Welsh died just seven months after coaching his final game for the Bulldogs in the 2010 playoffs. Four years later, Thomson is past due honoring the man who mentored generations of Bulldogs.

“Amen,” said Campbell of one of his dearest coaching friends. “I think it will come. I think this will put the pressure on them, I hope. Because Luther Welsh was every bit the football coach I was – 10 times better. He did a lot for Thomson two different times. What would it hurt?”

Most of the right folks in Thomson agree. Longtime Bulldogs assistant coach John Barnett has been lobbying for years to get officials in McDuffie County to name it Luther Welsh Field at the Brickyard. Barnett says Welsh’s successor, Milan Turner, was all for it and that the newest Bulldogs head coach, Rob Ridings, endorses it as well.

“To me it’s a no-brainer,” Barnett said. “I know there are a lot people for it. It’s past time for that to have been done.”

In a way, Welsh’s death – as well as his wife’s just days before his passing – so soon after retiring complicated the process. There was no living legend there to honor with a ceremony like the one for Campbell. Officials perhaps didn’t want it to seem like an emotional decision.

But as the events in Lincolnton showed, the honor is for more than just one man. It’s a legacy that’s being remembered – a legacy shared by every player who ever wore the uniform and learned valuable life lessons from being part of a team under a skillful coach.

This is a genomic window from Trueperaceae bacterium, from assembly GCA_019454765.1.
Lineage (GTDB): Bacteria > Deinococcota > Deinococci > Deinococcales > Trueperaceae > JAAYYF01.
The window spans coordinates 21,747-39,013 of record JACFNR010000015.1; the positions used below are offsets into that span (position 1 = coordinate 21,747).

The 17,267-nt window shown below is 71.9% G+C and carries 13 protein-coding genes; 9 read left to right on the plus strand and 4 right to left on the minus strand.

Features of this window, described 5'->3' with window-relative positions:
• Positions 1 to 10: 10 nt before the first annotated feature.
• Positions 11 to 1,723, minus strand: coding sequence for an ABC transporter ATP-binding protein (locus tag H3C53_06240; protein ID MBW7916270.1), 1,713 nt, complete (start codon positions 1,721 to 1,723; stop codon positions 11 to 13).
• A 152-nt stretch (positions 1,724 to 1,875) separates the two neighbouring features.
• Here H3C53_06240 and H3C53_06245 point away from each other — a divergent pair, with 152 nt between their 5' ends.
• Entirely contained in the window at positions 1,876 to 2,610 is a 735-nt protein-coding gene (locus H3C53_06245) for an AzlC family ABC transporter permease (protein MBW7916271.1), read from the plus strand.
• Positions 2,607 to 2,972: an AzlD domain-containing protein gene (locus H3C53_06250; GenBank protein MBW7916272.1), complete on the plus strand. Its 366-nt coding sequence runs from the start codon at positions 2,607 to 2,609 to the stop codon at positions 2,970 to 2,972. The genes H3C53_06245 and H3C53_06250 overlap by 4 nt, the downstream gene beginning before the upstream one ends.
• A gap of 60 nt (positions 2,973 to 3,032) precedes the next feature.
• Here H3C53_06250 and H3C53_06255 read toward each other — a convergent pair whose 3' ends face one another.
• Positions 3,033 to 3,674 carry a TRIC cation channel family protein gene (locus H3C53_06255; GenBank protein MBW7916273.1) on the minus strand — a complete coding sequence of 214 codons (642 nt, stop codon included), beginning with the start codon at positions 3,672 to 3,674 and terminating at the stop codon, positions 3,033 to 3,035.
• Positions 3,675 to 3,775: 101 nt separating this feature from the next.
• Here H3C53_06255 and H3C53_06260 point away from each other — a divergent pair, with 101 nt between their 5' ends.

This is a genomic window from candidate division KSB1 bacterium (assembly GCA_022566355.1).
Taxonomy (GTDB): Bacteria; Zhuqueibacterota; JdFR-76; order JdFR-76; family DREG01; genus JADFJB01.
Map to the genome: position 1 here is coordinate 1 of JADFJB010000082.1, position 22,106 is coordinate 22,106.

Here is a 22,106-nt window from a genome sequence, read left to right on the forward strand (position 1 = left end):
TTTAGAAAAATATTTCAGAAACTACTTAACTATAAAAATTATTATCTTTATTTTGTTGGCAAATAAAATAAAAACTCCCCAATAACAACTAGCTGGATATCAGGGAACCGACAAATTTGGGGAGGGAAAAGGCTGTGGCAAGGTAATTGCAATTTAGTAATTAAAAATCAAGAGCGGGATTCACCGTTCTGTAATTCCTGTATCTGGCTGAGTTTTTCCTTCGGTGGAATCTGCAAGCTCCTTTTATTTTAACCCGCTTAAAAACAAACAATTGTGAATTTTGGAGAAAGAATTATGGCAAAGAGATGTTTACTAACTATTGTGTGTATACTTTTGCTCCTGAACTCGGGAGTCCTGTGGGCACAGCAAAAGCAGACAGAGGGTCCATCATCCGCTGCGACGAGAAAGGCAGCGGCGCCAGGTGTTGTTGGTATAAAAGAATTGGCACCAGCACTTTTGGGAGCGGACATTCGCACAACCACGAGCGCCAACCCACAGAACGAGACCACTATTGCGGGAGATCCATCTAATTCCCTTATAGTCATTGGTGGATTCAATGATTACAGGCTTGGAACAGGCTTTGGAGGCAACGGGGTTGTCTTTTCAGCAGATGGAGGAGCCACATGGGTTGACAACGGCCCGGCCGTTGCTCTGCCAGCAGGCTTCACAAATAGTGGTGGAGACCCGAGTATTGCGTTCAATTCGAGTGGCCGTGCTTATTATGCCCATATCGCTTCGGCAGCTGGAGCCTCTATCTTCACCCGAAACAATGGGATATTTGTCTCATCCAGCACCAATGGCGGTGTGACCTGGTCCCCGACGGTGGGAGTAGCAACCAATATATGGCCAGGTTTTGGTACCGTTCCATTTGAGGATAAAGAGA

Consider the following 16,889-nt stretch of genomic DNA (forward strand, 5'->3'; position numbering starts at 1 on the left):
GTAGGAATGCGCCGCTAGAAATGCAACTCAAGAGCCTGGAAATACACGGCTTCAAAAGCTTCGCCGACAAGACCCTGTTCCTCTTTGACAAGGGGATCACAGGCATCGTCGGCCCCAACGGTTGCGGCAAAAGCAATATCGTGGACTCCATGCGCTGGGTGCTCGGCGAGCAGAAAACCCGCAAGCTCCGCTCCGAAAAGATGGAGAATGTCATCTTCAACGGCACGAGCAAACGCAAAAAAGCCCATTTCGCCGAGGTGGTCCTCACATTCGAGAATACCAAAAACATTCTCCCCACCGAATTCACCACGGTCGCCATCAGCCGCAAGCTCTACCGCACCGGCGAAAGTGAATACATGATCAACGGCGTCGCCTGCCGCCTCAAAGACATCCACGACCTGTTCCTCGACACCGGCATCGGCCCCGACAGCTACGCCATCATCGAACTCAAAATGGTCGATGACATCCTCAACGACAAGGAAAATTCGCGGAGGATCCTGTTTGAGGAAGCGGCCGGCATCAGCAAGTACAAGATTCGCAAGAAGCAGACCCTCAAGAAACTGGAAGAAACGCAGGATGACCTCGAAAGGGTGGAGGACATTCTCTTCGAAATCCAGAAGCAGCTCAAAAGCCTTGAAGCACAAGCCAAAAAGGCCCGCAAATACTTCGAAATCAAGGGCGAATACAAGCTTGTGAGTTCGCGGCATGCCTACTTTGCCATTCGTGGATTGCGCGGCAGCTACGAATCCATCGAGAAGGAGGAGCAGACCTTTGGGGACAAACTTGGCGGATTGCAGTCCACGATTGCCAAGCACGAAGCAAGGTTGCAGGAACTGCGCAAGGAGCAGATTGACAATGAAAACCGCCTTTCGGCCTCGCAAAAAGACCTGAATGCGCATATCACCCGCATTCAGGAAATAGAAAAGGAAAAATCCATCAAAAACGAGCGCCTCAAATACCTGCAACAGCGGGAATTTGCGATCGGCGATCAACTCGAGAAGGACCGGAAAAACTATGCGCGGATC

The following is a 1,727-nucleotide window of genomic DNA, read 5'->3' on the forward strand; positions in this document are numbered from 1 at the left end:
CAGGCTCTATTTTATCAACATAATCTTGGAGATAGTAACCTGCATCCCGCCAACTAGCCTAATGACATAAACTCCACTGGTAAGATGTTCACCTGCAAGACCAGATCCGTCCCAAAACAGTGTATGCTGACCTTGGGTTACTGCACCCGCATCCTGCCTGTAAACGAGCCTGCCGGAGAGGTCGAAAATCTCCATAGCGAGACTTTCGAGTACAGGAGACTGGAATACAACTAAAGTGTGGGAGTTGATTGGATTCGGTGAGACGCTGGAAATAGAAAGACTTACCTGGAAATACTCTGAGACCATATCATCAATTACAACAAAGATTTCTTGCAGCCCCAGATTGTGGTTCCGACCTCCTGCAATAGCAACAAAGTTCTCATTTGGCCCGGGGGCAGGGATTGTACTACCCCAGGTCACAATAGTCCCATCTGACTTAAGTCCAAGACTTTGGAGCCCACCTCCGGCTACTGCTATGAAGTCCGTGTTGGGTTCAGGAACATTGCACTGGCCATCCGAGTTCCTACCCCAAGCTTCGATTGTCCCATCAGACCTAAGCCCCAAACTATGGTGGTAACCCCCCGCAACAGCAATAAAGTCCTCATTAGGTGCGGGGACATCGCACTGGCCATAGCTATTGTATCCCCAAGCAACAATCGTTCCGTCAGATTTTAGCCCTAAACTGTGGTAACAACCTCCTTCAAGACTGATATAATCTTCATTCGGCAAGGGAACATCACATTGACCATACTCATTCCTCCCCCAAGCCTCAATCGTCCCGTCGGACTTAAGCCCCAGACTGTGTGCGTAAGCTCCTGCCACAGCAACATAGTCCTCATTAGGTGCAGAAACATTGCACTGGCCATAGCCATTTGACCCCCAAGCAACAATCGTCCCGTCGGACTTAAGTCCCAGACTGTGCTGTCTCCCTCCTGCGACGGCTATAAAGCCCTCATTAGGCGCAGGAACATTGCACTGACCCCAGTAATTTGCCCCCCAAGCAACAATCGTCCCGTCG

Thomson is supposedly considering a wall of honor at the Brickyard, which is a terrific idea.

Local legend Ray Guy’s induction into the Pro Football Hall of Fame illustrates the value of a shared history.

Barnett, who just completed a 340-page book on the history of Thomson football entitled Ghosts of the Brickyard, knows how much it means to the community and how Welsh needs to be more than just another bust on a brick wall. His name on the field will be a permanent connection for future generations to share with the past.

“How many schools have named a field or stadium after a coach who can’t come close to what Luther Welsh did here at Thomson?” Barnett asked. “Anything less than naming the field after coach Welsh is inadequate.”

Thomson should name it’s field for Welsh and it’s fieldhouse in the multi-million dollar renovation for L.C. “Flash” Gordon, who won 100 games at Thomson coach from 1941-56. As Lincoln County proves, there is room to share honor for those who deserve it.

Barnett is certain Welsh would be like Campbell and never lobby for his name to be on a stadium.

That’s not why he devoted all those years raising other people’s kids as a coach and director of athletics.

“He was the last person in the world who thought the field should have been named after him,” Barnett said.

But that’s what makes the recognition so worthy. It’s not too late for Thomson to do the right thing even if Welsh isn’t there to share the celebration.

“It won’t mean as much to him because he’s dead,” Campbell said. “I’m really happy they did it while I was still kicking and able to enjoy it.”

Naming a piece of the Brickyard won’t bring Welsh back, but it will keep his legacy alive. In communities like Thomson and Lincolnton, the importance of those legacies can’t be overstated.